Ms. Adcolor 2017 and 2018 Discuss How the Group Helped Further Their Careers

They both joined Anomaly earlier this year

Jezz Chung (l.) and Michelle Almeida, winners of the 2017 and 2018 Ms. Adcolor title, respectively Anomaly
Headshot of Lindsay Rittenhouse

Michelle Almeida, an account executive in design and innovation at Anomaly, was focused on feverishly writing a congratulatory email to the participants in this year’s Adcolor Futures program, which she helps lead, when she first heard her own name announced as Ms. Adcolor 2018.

The organization announced the nominees, honorees and the Futures class of nearly 40 young advertising professionals via Facebook Live in June. They all received invitations to attend Adcolor’s upcoming 12th annual conference in Los Angeles.

“I was like, ‘Did I just hear my name?'” Almeida recalled while preparing for the L.A. event. “I’ve been so focused on the work, the work, the work and how much I can do for this organization.”

For Almeida, the award “feels like encouragement” from Tiffany Warren, the Omnicom svp, chief diversity officer who founded Adcolor, and Omnicom director of diversity Christena Pyle, who serves as its director. She described both as “personal mentors and friends.”

Almeida is an alumna of the 4A’s Multicultural Advertising Intern Program, or MAIP, through which she earned an internship at Havas in 2012. Upon graduating from the program, she became a MAIP mentor, and in 2016, after landing her first major agency role as an account executive at Ogilvy, she got involved with Adcolor. She now serves as co-lead of its Futures Planning Committee, a program designed to nurture the careers of minorities who have been in the industry for one to three years.

"To have an Anomaly employee achieve this recognition in back-to-back years is a real honor given the importance of the work being done by Adcolor."
Franke Rodriguez, CEO and Partner, Anomaly New York and Toronto

Ms. Adcolor described her mentorship efforts as a “passion project,” adding, “It would be incredibly selfish to take all the mentorship I received and keep it to myself.” She joined Anomaly as an account executive on Jan. 8, the very day Ms. Adcolor 2017, Jezz Chung, came on as a copywriter.

When Chung received the honor last year, she was a creative at TBWA\Media Arts Lab. She is also a 2013 MAIP alumna as well as a former member of the AAF Most Promising Multicultural Students Program and Adcolor Futures.

“To have an Anomaly employee achieve this recognition in back-to-back years is a real honor given the importance of the work being done by Adcolor,” said Franke Rodriguez, CEO and partner, Anomaly New York and Toronto. “It’s also an indicator of our complete commitment to two founding principles of our agency: We want the absolute best talent in the world at our place … and we embrace diversity across everything we do—diversity of thought, diversity of output and diversity of talent across skill set, gender, race and identity.”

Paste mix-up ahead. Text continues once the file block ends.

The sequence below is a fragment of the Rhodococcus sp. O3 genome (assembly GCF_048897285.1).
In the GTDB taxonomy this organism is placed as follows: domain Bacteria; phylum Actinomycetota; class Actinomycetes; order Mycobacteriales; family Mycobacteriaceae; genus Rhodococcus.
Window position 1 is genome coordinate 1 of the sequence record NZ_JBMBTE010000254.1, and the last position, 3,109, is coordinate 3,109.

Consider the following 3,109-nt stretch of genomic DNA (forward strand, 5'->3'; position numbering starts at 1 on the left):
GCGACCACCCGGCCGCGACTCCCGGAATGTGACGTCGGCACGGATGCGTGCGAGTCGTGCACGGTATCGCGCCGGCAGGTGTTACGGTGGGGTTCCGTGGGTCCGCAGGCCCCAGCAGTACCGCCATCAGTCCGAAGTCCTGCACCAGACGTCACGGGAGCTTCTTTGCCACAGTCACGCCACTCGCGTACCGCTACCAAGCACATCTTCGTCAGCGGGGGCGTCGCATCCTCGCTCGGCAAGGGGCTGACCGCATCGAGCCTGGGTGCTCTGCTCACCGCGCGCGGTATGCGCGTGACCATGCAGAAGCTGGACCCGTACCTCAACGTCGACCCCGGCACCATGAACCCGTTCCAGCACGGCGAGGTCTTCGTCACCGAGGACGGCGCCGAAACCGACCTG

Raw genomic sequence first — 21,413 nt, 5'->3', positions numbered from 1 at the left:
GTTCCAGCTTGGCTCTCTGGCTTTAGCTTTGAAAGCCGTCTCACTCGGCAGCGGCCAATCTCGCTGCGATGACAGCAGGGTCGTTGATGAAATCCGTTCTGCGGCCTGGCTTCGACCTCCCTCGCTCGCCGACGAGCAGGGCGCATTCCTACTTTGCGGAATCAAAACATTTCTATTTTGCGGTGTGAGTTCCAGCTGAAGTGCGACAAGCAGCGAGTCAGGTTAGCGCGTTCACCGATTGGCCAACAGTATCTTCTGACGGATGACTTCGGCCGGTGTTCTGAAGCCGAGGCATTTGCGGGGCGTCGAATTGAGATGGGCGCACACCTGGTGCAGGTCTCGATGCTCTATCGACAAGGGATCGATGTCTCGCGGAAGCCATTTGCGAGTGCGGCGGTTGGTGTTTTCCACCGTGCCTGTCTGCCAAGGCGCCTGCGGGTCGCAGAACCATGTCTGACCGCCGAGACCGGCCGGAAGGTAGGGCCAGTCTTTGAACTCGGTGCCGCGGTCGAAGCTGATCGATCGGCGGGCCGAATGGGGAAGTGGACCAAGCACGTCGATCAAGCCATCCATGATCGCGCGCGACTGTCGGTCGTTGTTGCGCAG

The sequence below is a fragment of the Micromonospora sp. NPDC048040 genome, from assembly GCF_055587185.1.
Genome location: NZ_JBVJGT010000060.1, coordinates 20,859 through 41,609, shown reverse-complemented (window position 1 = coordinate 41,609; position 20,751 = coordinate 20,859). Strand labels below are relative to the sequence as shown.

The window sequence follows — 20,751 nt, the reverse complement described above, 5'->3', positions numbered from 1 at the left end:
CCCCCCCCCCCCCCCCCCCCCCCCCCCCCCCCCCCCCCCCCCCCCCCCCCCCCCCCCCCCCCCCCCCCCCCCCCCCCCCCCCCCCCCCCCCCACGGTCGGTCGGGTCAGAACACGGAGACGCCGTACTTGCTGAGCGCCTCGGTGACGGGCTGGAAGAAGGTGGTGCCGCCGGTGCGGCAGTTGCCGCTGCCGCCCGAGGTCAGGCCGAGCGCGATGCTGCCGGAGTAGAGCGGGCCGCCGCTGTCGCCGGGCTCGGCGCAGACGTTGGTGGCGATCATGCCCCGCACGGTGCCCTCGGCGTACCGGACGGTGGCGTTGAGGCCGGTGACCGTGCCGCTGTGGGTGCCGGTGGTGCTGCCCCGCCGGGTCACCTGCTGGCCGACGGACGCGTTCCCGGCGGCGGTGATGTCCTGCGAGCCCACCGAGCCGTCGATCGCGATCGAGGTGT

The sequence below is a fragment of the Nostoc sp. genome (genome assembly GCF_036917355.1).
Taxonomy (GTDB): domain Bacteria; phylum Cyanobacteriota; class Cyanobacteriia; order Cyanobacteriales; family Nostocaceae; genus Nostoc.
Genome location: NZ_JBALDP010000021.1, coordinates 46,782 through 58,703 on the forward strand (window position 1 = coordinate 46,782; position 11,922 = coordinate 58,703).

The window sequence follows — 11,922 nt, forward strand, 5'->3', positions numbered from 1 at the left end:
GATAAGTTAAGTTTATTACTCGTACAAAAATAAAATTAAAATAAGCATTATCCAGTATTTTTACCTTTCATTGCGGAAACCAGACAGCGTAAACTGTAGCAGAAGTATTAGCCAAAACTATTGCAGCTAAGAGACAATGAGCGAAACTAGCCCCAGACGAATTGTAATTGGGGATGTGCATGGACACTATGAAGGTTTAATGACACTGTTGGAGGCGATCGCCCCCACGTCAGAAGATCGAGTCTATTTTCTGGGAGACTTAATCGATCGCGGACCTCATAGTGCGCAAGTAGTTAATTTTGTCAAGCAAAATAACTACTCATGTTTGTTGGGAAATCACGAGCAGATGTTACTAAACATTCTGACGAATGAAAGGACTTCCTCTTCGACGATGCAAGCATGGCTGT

After being named Ms. Adcolor 2017, Chung told Adweek, she’s “been more comfortable using my voice.” Now, “there’s no one” she would rather pass the baton to than Almeida, she said.

“Her perspective on this industry, on inclusion, on how to create change is so positive, and her energy is infectious,” Chung said. “I love the way she thinks about things. She’s in accounts, but she has a creative soul.”

Almeida said Chung has “easily become one of my favorite people.”

“It’s a complete coincidence that we started here on the same day,” Almeida said, “but certainly our respective passions and visions inform the kind of work environments and opportunities we pursue.”

Almeida praised Anomaly for its diversity and inclusion efforts, including monthlong programming around LGBTQ Pride, Black History Month, Women’s History Month and Asian Pacific American Heritage Month.

During the 2018 FIFA World Cup, Almeida said, so many of Anomaly’s employees across different backgrounds and experiences gathered to watch Croatia and England face off that she remembered looking around the room and feeling empowered. “Anomaly is really dedicated to creating a space to bring your full self,” she said.

Almeida is a first-generation descendant of the small island nation of Cape Verde. She’s currently working on a personal project to create a platform for Cape Verdeans to tell their stories, the intent being to educate people on “the diversity of blackness and the international community.”

As for this year’s conference, Almeida said she expects Adcolor to “up its ante.”


@kitten_mouse lindsay.rittenhouse@adweek.com Lindsay Rittenhouse is a staff writer at Adweek, where she specializes in covering the world of agencies and their clients.
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